El Paso Times
August 30, 2008
EL PASO -- More people are expected to join the march against the controversial U.S. fence being erected at the U.S.-Mexico border.
Friday afternoon, a group of about 30 people had departed Tornillo and was nearing the next destination, a Fabens church.
"Today (Friday) is a beautiful day. It's cooler and everyone is animated," said Javier Perez, who was greeted by vehicles honking and passers-by shouting approval. "Yesterday, it was 100 degrees, very hot. We expect to reach El Paso by Sunday."
The march, which began in Fort Hancock, will end Sunday with a binational ceremony at the Sunland Park-Anapra fence line.
Perez, a march coordinator, said others were waiting until the end of the workweek to join the marchers.
"I'm 26 and probably the youngest person marching right now. We had an 85-year-old man join us when we started at Fort Hancock," Perez said. "We expect a much bigger crowd beginning this evening."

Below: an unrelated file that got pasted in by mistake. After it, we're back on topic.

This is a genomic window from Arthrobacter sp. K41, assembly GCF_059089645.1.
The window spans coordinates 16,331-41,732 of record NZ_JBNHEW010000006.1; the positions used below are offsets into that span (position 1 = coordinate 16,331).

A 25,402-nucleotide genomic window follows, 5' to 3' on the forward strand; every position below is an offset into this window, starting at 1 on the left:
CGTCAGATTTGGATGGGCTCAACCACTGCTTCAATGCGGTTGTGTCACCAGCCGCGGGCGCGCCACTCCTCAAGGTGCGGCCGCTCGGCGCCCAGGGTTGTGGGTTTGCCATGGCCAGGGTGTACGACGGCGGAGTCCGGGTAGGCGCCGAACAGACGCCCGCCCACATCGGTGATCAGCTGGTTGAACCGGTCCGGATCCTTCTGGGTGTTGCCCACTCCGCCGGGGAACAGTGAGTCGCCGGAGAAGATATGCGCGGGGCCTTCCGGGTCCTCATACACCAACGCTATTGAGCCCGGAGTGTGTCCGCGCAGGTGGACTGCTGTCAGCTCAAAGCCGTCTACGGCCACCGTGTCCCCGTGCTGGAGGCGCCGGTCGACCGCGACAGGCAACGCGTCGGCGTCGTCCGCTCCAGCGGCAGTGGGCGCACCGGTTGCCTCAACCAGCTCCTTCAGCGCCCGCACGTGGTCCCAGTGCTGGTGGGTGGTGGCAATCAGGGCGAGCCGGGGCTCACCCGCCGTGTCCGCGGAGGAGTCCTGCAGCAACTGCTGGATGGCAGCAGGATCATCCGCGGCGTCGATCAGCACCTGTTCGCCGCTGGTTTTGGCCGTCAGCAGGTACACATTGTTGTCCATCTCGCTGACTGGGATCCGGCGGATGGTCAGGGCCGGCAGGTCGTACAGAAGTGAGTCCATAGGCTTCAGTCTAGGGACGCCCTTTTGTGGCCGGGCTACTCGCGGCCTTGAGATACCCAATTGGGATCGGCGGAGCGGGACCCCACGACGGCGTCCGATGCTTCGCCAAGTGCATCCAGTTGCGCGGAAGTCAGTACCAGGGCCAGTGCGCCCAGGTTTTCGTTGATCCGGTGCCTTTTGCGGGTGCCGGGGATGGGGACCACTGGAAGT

Carlos Marentes, another marcher and director of the Border Farm Workers Center in El Paso, said the marchers had walked about 20 miles since they began Thursday morning.
"We're going to spend the night at Our Lady of Guadalupe Church in Fabens and continue with the march Saturday morning," he said. "The only problem we've had up to now is the mosquitoes besieging us."
Mary Gates, a teacher at El Paso Community College, is unable to join the trek on foot, "but I plan to go to all the stopping places."
Gates said she was inspired by Wednesday's opening ceremony to launch the March for Peace and Unity.
Border Patrol officials in El Paso said construction of the border security fence is expected to be completed by the end of the year.